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Faker’s guide to Kaavish’s Gunkali, and then some.

February 7, 2010

So it seems, almost anyone can write reviews on music. As my primary purpose for this blog is to trash the cyberspace, I thought why don’t I go ahead and add some content by blabbering on something I don’t know anything about. Music Reviews! Yay!  It adds to the traffic, you see, and that massages my ego, you see. (Also allows me to embed more youtube videos, and we all know how satisfying it is to embed youtube videos in our posts).

Now, before I blabber about stuff, there is a disclaimer: I do listen, and sometimes love, a lot of music which is universally considered bad (Case in point, this!), and sometimes reject really good stuff that I realize, later on, that it was good. (Ahem!) Also, I’m impressionable, and might fall for gimmicks. So with that huge caveat, let us talk about Kaavish.

I wanted to like Kaavish before I heard the album, and perhaps because of that I liked the album. For the uninitiated, Kaavish is a Karachi based band comprising of Jaffer Zaidi and Muazz Maudood. They have been on the scene for some time now, and had released like three videos, starting out with Bachpan, Choti Khushiyaan, and then, oh-the-awesome Teray Pyaar Main. They finally released their debut album, Gunkali, in Jan 2010. The album has 10 songs, with reworked versions of Teray Pyaar Main and Bachpan.

Now, I developed an unhealthy infatuation with Teray Pyaar Main in mid-2007 and it is definitely on my list of modern instant classics.

And the new video isn’t bad either

Now, if you liked the above mentioned songs, you would like the album, and the music they do. However, If you want to just know what to talk about the album for various reasons (Like, showing off that you don’t only headbang to your Irtiqa cassette, or demonstrating to some girl that you are deep, by name-dropping music references of the said genre. Note to self: get on with that R.E.M. listen-o-thon), then just stay put. Whatever reasons you might have, it is good to invest a little time on this album.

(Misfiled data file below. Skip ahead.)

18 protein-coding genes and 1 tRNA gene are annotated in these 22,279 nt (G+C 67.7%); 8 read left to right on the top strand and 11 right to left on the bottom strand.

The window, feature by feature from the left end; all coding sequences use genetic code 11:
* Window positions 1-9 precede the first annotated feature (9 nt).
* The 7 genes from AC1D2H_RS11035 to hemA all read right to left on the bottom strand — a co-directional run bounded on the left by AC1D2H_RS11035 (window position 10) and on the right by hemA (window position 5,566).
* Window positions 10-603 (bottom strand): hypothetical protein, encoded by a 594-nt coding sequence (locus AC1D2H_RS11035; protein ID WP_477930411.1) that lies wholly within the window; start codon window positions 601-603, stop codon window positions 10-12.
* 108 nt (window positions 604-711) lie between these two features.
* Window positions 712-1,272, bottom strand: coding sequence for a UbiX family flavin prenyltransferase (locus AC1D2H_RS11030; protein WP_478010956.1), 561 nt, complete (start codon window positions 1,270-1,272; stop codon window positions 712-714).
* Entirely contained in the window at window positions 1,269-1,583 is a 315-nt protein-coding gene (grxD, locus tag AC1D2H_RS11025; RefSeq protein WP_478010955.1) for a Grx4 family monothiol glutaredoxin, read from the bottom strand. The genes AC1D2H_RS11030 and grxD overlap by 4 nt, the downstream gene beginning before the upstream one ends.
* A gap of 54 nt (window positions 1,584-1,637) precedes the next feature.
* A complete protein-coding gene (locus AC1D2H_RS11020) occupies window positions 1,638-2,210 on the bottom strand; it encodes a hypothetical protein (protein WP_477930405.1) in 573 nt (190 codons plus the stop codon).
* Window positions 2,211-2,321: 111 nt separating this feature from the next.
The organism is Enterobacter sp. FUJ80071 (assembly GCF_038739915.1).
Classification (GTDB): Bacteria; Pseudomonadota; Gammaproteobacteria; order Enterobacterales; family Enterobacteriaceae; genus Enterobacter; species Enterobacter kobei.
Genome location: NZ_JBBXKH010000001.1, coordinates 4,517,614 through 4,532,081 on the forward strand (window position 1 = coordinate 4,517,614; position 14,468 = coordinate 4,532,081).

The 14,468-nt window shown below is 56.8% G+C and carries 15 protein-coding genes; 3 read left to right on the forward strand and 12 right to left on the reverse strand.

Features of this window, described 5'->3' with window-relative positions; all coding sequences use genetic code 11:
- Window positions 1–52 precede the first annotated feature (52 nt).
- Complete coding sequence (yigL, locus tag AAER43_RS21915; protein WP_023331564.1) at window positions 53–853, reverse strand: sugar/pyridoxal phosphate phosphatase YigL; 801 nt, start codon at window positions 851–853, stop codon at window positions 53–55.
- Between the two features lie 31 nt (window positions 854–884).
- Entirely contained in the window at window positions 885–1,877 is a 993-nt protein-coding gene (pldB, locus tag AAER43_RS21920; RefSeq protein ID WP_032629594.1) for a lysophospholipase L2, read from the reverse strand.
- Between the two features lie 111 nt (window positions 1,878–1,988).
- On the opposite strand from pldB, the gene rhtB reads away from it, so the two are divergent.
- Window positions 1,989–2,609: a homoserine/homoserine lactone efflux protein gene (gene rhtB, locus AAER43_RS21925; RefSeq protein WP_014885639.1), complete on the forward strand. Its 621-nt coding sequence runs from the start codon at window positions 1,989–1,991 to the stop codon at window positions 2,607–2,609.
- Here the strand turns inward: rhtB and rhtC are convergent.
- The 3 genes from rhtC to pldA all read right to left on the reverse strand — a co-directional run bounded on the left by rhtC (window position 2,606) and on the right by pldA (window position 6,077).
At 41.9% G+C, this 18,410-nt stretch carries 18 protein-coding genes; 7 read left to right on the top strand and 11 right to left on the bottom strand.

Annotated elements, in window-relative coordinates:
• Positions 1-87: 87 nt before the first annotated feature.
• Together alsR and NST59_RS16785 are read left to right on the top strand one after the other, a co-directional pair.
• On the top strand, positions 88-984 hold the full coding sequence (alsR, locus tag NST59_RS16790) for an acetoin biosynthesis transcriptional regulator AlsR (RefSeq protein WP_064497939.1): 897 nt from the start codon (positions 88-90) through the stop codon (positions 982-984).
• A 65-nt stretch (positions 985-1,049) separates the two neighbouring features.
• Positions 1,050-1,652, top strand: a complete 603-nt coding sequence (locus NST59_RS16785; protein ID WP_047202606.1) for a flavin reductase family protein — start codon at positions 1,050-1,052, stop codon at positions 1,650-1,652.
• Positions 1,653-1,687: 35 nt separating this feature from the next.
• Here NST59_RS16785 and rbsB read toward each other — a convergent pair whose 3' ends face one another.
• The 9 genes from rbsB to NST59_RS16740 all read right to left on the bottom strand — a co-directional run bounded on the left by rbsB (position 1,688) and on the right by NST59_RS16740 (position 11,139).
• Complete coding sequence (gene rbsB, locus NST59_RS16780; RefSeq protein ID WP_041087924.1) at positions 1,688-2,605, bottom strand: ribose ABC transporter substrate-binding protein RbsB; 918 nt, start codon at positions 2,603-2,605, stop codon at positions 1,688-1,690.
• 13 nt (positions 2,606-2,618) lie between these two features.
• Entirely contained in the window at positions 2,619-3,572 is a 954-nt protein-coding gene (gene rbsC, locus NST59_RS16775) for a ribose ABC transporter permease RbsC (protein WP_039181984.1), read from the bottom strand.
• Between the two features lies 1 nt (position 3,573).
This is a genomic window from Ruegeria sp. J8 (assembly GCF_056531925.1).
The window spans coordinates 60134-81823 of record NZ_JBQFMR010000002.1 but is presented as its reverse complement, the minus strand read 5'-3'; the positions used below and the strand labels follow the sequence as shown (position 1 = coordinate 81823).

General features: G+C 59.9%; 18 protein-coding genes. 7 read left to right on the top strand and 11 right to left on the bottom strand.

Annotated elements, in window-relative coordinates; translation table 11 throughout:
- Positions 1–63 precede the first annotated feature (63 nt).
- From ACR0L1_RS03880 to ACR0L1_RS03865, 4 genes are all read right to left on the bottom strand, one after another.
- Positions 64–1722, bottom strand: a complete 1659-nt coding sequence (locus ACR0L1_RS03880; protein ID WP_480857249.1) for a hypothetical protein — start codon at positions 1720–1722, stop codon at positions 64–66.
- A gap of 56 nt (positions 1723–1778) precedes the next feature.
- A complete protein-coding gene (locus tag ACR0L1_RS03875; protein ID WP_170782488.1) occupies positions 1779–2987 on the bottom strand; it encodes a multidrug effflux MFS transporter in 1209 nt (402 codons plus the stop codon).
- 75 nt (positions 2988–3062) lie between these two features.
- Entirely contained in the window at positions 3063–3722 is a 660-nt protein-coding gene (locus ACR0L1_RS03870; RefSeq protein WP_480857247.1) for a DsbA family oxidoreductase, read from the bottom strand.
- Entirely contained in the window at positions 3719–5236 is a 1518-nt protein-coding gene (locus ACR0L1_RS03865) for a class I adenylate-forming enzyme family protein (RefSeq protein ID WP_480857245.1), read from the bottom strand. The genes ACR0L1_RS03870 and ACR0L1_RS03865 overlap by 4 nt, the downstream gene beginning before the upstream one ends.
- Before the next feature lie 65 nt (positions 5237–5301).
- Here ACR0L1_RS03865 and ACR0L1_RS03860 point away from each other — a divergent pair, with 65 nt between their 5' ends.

Things you need to know:

Songs you should add to if you have 8GB iPod Touch:

Piya Dekho Nah; Teray Pyaar Main (Album version); Moray Sayyan

Songs that should be added on to the playlist if you have a 16GB one (to be re-evaluated after 2 months):

Sunn Zara; Koi Hay to Sahee; Dil Main Meray; Dekho; Bachpan

And if you are upto it, go to their website and download their cover of “Yeh Shaam” by Vital Signs

Convenient Talking Points: (Add some more, if you think of any, in the comments section)

“Oh, it is a very good “world” album! Only people who understand what good music is will appreciate this album”

“Oh I like how the band fused the melody based music of eastern classical, semi-classical nature and gave it a contemporary twist”

“It was interesting that the band didn’t compromise, and insisted on recording on live instruments. I like authentic artists like them”